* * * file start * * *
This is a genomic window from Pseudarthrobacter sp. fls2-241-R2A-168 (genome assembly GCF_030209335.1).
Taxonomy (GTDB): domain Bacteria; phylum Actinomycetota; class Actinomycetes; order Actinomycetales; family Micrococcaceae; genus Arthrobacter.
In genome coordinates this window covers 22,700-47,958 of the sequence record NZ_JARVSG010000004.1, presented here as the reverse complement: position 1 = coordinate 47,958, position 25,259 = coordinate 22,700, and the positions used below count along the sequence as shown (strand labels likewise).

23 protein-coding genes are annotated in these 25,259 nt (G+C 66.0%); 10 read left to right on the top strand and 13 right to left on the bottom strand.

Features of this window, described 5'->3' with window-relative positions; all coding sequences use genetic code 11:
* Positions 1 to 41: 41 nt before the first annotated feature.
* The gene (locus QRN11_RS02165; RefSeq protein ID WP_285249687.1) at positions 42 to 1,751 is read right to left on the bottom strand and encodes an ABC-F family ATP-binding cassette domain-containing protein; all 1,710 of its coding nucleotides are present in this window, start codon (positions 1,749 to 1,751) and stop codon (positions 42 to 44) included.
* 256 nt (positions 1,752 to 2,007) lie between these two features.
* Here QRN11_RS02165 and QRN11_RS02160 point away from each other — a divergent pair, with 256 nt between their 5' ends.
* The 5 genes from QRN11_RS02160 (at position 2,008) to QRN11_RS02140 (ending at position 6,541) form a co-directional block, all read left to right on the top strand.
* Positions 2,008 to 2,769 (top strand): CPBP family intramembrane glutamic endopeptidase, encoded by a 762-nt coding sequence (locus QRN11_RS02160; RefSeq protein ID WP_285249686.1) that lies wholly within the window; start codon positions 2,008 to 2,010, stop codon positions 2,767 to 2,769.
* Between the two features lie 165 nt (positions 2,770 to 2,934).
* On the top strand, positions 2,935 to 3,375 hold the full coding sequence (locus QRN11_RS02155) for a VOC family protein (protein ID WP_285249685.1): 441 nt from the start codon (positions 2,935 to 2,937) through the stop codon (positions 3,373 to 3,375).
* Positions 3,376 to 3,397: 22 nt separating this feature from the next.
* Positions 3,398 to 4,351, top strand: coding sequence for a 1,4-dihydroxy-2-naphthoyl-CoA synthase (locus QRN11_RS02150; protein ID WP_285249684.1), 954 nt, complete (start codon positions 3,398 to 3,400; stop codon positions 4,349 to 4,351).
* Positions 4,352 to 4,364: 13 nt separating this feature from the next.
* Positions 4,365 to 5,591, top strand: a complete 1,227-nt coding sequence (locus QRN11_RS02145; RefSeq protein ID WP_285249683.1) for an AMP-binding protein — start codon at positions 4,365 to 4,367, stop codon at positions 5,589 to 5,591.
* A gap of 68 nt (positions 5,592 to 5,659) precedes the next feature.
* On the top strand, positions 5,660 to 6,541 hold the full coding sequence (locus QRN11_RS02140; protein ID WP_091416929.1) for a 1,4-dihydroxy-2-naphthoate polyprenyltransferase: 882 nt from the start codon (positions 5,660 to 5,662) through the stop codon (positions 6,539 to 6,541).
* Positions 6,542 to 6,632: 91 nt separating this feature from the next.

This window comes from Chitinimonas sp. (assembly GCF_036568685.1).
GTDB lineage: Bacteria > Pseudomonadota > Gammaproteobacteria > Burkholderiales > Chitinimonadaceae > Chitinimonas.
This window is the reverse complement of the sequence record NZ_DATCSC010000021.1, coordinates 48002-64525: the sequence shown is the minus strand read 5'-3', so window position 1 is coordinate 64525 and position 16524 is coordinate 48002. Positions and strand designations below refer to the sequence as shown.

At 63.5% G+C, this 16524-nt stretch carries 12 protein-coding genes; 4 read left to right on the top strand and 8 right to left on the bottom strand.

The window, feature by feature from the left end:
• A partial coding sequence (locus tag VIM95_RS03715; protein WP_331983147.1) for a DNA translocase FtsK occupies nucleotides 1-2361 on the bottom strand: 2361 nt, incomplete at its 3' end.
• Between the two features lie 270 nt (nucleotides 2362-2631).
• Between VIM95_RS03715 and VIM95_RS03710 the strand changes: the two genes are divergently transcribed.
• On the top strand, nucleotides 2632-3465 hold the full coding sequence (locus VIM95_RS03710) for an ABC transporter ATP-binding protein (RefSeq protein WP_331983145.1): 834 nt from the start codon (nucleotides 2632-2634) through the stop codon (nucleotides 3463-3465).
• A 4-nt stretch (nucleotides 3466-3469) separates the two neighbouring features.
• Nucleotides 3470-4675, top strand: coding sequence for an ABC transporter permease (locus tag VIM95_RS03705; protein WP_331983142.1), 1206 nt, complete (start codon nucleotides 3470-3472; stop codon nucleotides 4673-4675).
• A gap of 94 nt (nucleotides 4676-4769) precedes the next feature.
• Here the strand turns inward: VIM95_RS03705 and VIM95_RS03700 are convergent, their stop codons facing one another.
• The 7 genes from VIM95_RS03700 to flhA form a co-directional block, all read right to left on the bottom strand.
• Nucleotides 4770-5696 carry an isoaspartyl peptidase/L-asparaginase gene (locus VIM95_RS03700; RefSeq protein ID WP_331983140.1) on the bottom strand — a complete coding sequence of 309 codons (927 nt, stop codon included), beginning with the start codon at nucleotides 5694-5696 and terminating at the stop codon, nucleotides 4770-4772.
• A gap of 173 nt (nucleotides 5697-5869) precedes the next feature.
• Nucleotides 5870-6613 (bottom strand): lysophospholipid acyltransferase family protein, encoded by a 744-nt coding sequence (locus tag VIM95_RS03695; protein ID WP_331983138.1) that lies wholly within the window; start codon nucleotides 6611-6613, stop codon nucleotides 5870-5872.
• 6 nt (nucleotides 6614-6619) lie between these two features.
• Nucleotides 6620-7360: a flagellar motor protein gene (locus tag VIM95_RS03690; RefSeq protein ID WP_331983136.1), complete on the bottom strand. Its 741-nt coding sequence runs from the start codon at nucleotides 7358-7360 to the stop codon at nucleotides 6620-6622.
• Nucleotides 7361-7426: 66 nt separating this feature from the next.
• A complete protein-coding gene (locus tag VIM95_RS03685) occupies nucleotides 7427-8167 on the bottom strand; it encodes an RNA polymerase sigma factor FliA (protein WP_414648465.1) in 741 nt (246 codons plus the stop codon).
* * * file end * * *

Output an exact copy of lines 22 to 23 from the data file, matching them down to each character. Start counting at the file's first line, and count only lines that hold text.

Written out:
GTDB lineage: Bacteria > Pseudomonadota > Gammaproteobacteria > Burkholderiales > Chitinimonadaceae > Chitinimonas.
This window is the reverse complement of the sequence record NZ_DATCSC010000021.1, coordinates 48002-64525: the sequence shown is the minus strand read 5'-3', so window position 1 is coordinate 64525 and position 16524 is coordinate 48002. Positions and strand designations below refer to the sequence as shown.